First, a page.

I have a very dear friend named Timo who lives in London, Ontario. I hadn’t seen him in four years. We had made long overdue plans for me to come visit him on Saturday, May 16th. I also have a sweet aunt, only eight years older than me is more like a cousin, who also lives in London. I looked to find a half way point. Paris, Ontario. I emailed my aunt and Timo. I told them: I’m riding my bike. And with saddle bags packed for a four-day, three hundred sixty kilometre excursion, I set off.

On Friday, May 15th, I rode one hundred five kilometres from Toronto to Paris in the cool temperatures, intermittent rain, and the last forty kilometres in the pitch black darkness! I finally arrived to the Davidson Motel in Paris just after midnight.

It took me five hours twenty-nine minutes.

The next morning, Saturday, May 16th, I set off for the second part of the journey: Paris to London. It was an eighty kilometre trip.

It took me five hours and four minutes. My Aunt Amy welcomed me into her beautiful home and gorgeous garden backyard. We talked, had beverages, and enjoyed the best barbecued steaks I have ever had: charred on the outside and blue on the inside. Perrrrrrfect! She served this with corn on the cob, baked potato, melted butter, sour cream, and fresh cut chives from her own garden.

The next morning, Sunday, May 17th, I met up with my dear friend Timo. We ate a hearty breakfast and then headed to a pub. He had a few beers while I enjoyed three glasses of what we shall henceforth refer to as “Fancy Red Gatorade.” More specifically, I had an eight ounce, then a five ounce (denial), then an eight ounce (acceptance). Then I set off for the trip back to Paris.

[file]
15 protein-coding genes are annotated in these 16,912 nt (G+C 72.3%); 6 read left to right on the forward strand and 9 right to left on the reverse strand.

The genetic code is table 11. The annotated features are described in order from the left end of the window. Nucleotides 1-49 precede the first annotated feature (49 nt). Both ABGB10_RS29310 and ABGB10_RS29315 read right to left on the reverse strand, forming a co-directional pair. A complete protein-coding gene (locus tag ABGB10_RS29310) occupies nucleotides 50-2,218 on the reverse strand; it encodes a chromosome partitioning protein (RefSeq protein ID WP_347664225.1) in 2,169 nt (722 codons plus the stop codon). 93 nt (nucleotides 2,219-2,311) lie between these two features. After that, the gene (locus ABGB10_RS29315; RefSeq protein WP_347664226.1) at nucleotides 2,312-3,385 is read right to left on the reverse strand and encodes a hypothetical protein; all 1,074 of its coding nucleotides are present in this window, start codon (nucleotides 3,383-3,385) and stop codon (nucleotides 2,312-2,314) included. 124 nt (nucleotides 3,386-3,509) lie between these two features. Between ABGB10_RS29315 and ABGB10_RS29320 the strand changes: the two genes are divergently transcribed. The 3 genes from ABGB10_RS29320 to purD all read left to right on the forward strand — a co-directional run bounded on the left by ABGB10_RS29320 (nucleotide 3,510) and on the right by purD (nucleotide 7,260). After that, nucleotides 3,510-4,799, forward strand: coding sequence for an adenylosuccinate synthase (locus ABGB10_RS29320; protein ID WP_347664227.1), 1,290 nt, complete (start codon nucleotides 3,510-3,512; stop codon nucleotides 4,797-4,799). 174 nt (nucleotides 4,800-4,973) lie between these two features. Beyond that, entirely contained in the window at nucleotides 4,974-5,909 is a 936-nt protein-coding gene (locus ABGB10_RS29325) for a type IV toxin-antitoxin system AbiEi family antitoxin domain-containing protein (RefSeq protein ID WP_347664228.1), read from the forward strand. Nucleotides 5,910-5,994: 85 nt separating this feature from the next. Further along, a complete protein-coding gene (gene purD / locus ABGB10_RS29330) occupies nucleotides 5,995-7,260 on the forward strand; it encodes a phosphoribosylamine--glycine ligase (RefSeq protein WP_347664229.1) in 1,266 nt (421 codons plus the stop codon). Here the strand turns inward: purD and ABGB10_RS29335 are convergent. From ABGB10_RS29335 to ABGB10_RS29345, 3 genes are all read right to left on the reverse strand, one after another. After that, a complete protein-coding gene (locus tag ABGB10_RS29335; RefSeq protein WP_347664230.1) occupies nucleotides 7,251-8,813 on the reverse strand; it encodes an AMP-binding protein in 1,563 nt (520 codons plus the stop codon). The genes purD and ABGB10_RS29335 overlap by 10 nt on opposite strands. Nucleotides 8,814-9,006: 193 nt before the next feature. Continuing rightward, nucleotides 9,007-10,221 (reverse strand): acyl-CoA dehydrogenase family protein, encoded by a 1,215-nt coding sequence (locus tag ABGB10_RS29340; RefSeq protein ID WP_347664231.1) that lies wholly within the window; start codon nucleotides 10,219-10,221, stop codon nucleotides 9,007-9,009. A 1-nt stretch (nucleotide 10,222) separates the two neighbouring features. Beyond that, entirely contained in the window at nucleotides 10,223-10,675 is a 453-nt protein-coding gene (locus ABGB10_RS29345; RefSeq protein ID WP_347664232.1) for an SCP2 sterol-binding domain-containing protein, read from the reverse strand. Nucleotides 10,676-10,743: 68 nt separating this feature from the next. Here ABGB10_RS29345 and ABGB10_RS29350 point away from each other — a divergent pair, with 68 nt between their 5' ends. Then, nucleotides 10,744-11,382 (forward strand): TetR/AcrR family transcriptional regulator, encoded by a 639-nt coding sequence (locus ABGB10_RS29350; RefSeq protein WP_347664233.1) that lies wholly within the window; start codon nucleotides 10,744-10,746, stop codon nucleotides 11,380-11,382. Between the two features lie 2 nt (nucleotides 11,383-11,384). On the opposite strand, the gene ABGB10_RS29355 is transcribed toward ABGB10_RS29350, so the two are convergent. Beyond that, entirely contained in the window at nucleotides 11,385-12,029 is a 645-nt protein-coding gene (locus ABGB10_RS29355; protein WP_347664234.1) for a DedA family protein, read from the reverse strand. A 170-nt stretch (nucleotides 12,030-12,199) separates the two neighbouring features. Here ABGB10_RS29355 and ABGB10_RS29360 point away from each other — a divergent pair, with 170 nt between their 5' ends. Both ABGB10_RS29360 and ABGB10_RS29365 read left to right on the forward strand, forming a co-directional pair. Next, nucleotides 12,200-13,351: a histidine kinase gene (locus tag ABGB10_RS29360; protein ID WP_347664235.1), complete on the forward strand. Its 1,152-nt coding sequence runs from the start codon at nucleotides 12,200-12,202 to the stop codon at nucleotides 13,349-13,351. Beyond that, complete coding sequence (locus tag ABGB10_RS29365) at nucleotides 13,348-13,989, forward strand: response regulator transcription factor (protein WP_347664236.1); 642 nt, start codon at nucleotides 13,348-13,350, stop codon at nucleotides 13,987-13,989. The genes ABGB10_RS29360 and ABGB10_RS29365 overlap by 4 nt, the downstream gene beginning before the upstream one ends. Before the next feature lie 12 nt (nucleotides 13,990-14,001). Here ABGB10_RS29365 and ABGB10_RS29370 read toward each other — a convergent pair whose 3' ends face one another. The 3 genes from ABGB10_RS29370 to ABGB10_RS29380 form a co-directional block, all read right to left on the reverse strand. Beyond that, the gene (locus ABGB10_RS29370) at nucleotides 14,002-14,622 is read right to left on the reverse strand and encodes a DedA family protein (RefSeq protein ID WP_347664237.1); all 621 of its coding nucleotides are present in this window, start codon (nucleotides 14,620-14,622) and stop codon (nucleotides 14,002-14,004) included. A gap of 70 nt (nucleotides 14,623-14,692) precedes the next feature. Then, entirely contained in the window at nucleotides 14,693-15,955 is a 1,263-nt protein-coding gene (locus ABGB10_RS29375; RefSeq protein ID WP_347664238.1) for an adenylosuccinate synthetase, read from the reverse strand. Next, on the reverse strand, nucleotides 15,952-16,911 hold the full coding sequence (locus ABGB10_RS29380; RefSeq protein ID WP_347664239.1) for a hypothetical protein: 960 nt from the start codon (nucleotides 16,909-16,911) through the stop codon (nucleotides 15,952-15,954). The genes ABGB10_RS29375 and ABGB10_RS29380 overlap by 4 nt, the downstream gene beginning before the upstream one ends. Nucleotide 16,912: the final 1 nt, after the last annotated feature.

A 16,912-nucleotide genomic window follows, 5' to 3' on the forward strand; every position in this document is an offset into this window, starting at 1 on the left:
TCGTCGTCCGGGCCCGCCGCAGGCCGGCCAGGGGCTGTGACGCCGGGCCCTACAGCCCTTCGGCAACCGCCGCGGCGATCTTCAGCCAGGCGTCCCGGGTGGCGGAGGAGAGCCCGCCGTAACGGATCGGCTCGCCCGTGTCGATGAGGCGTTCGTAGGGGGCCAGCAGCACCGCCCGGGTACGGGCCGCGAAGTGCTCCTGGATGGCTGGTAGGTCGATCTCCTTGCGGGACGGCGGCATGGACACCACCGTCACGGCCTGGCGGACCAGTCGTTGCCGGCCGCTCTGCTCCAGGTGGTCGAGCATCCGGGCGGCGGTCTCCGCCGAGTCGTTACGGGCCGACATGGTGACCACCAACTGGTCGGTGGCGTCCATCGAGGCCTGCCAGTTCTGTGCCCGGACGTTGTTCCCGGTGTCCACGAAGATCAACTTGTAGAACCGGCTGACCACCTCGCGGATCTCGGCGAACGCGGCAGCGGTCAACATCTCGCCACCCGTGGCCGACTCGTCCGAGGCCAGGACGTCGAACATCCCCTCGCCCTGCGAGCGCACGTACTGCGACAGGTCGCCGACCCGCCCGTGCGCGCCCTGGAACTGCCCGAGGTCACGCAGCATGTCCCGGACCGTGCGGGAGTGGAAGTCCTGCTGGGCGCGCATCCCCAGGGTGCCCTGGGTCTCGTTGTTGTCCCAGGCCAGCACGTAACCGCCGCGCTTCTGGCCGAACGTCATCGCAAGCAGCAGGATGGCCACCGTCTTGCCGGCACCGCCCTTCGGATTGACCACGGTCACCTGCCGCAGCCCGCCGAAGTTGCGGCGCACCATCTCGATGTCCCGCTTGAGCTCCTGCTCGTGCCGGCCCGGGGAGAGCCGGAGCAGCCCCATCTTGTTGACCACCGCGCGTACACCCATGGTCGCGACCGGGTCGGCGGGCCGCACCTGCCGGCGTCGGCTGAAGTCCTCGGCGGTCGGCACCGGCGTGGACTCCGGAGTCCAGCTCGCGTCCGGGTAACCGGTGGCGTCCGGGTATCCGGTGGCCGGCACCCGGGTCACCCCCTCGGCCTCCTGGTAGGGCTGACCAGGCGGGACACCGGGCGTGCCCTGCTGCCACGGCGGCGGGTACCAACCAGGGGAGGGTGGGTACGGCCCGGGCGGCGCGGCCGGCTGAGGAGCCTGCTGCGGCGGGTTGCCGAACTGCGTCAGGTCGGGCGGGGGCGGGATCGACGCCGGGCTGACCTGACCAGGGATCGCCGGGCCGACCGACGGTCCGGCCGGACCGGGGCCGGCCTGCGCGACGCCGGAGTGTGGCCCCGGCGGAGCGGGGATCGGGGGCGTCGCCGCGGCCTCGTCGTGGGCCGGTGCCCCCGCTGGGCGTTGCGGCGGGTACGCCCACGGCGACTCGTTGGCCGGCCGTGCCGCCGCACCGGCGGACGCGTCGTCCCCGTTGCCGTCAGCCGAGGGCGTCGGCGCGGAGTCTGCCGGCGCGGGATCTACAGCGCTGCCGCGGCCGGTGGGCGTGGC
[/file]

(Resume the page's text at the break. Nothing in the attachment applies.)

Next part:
It took me three hours and fifty-six minutes. I listened to an oldies channel on Songza the whole ride. It was heavenly.

The next morning, Monday, May 18th, I set out for the final leg of the trip. I rode seventy-one kilometres then decided it was getting late and to save time, since I had things I needed to do before work the next morning, I would take the GO train from Oakville. Anyway, I had learned what I needed to learn; that yes, I was capable of riding consecutive days of eighty to one hundred kilometres per day. My legs were perhaps slightly tender but barely. The trip to Charlottetown was looking good!

I haven’t forgotten about the bivy sack. Explanation dangerously close to delivery.

I’m not rich. There is no way I can stay in a motel for each of the fifty plus nights of my East Coast bike excursion. Nor do I want to. I want to simulate as close as possible my secret desire to return to simpler times and “live off the land.” In short, I want to camp the nights as much as possible. (Where necessary, I will couchsurf, Airbnb, or stay in a motel.) But not only am I not a cyclist, I’m not an experienced camper! So I will need to practice this part, too.

I went to Mountain Equipment Coop on King Street and bought a bivy sack. Here’s that explanation you may have been waiting for or perhaps have googled already. A bivy sack is basically a sleeping bag-sized waterproof tent. It rolls up into about the size of a large Thermos. It is lightweight and ideal for bike travel. On Saturday, May 23rd, I bought one. I was eager to try it out immediately but it was already late and I needed to plan properly and think about safety. In the end, I settled on this: I practiced assembling and disassembling it inside my apartment. And then, to practice what I might reasonably need for warmth and comfort, I assembled it on my balcony and, with a low temperature of nine degrees Celsius, I slept in my sleeping bag, in the bivy sack, on the concrete floor of my balcony.

I slept like a baby.

Next weekend, Saturday, May 30th, I am riding my bike to my dear Aunt Gisèle’s house in Niagara Falls. It is a one hundred thirty-five kilometre journey. My cousin Danny (her son) and Krissie will be there, too! Then on Sunday the 31st I will make the same trip home. I probably won’t sleep outdoors in my bivy sack on Saturday but I will pack it and my sleeping bag to get a feel for the weight I will be carrying for the East Coast trip.

My apartment is rented out for seven weeks this summer beginning Monday, June 29th. So that is my departure date for the East Coast tour. I still have five weeks to test, experiment and prepare. I am both stupendously excited and scared to death. My biggest fear is being a woman alone camping at night. But. I believe in the goodness of human beings and I can’t live life hiding under a rock.

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Don’t Give Me No TTC Blues